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Dog Spay Recovery: What's Normal and What Are Some Warning Signs

How to Take Care of Your Dog When She Gets Home

By Sora Wondra. December 06, 2013 | See Comments

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A Dog With An Elizabeth Collar

Having surgery is never fun for anyone, including pets. When your dog gets home from being spayed, the recovery time is usually quick. Find out about the recovery process and what to keep an eye out for to ensure your pooch is feeling like her old self in no time.

Spaying your dog is a great way to give your dog a longer, healthier life. It is a routine surgery and most dogs go home the same day, recovering within a couple weeks. Here’s what you’ll need to know about dog spay recovery when you bring your dog home from the vet.

When You First Come Home

Before you leave the vet, schedule a post-operative check-up. They may be available for free. Your vet surgeon may have also prescribed painkillers, so make sure to have your prescription filled and use only as directed.

During recovery, your dog should have a quiet place to herself. Keep her away from other pets and children for a few days. Let her get a lot of rest and keep her confined in a crate or small room the first night.

Dogs often want to lick or chew the incision site, and can easily re-open the wound. Buy an e-collar and have her wear it for a week to keep her from reaching the site. She probably won't like it for the first day, but will get used to it.

Keep in mind that anesthesia used during surgery can upset the stomach. Restrict food intake for 2-3 hours, then give her small amounts. If she vomits, take away her food until morning.

Activity Levels

For the first few weeks, don't let her jump up high onto beds, stairs, or sofas to keep her from pulling on the stitches. Don't give her a bath or let the incision site get wet for 10 days. If it gets dirty, consult with your vet about how to clean the site.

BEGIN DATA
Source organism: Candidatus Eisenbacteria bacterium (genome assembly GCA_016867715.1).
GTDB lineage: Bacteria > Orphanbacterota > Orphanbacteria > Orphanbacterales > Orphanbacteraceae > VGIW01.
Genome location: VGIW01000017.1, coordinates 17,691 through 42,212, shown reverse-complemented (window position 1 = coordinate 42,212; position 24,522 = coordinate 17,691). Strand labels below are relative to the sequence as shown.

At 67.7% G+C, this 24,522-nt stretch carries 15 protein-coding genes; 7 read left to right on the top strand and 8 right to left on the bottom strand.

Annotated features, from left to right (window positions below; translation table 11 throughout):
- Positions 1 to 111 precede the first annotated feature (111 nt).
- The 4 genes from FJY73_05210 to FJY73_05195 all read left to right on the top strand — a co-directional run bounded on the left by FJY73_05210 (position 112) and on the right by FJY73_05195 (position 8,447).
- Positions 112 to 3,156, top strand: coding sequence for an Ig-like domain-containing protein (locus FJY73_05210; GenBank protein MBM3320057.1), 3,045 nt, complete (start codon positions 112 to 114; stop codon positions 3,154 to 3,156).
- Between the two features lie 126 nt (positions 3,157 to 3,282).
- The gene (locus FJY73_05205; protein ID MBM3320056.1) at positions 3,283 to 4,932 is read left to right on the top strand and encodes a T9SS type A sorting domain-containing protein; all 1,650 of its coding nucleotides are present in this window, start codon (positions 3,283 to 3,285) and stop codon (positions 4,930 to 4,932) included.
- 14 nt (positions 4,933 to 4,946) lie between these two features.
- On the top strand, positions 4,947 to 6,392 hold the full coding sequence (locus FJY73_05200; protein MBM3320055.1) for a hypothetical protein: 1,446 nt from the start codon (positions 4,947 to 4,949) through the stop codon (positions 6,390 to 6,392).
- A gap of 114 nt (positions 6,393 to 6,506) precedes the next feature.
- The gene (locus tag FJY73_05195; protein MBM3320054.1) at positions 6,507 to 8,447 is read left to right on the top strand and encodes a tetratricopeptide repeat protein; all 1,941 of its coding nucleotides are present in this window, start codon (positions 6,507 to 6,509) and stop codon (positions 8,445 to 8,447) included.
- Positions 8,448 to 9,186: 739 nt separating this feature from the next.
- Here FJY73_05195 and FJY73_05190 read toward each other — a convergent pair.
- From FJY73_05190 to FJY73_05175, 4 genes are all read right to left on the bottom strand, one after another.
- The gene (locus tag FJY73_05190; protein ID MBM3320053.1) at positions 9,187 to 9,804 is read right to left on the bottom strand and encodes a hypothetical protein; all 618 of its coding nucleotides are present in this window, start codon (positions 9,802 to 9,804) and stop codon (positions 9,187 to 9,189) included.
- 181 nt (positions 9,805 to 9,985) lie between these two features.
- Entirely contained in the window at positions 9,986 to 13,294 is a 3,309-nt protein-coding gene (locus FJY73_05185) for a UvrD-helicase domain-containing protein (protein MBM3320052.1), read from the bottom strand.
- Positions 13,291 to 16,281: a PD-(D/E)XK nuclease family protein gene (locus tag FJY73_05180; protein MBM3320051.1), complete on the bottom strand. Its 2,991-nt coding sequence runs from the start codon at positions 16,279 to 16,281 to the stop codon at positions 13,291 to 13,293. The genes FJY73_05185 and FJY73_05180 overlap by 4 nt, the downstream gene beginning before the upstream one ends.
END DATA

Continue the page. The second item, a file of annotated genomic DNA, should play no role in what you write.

As much as possible, keep her inside. You can go on short walks with a leash but try not to let her run, jump, or play for about a week. You'll also need to keep her away from male dogs for a month after surgery, since she may still attract them and mating could hurt her.

What's Normal?

During recovery, you should expect your dog to be sleepy, and you may see some swelling or blood. Certain reactions and symptoms are normal:

  • Groggy, sleepy, or agitated on the first day
  • A small amount of blood around the surgery site for the first day and a small amount of swelling and redness for a week. If your dog was in heat, she may have discharge for a couple days
  • A green tattoo marking her as spayed
  • Mild coughing for the first day or two
  • Eyes that look weepy—sometimes an ointment is used during surgery

What's Not Normal and When to Seek Immediate Care

Sometimes there are complications after surgery. If you notice any of the following symptoms, you should contact your vet or an animal hospital as soon as possible.

The First Day

  • Your dog is unable to stand or walk after 12 hours

After the First Day

Anytime

  • Difficulty breathing
  • The incision re-opens
  • Significant bleeding, swelling, drainage, or fever
More on Spaying Your Dog

How Much Should Spaying a Pet Cost?
Causes and Prevention of Cancer in Dogs and Cats
Budgeting For the Cost of a Dog

This information is for informational purposes only and is not meant as a substitute for the professional advice of, or diagnosis or treatment by, your veterinarian with respect to your pet. It has, however, been verified by a licensed veterinarian for accuracy.

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Spaying Your Dog at a glance

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  • 1Most dogs recover from spaying within two weeks and have no complications.
  • 2It's normal for your dog to be tired and have some mild swelling at first.
  • 3If these persist after a couple of days, it could mean there is a problem.
  • 4If your dog is bleeding heavily or having trouble breathing or standing, you should seek immediate help.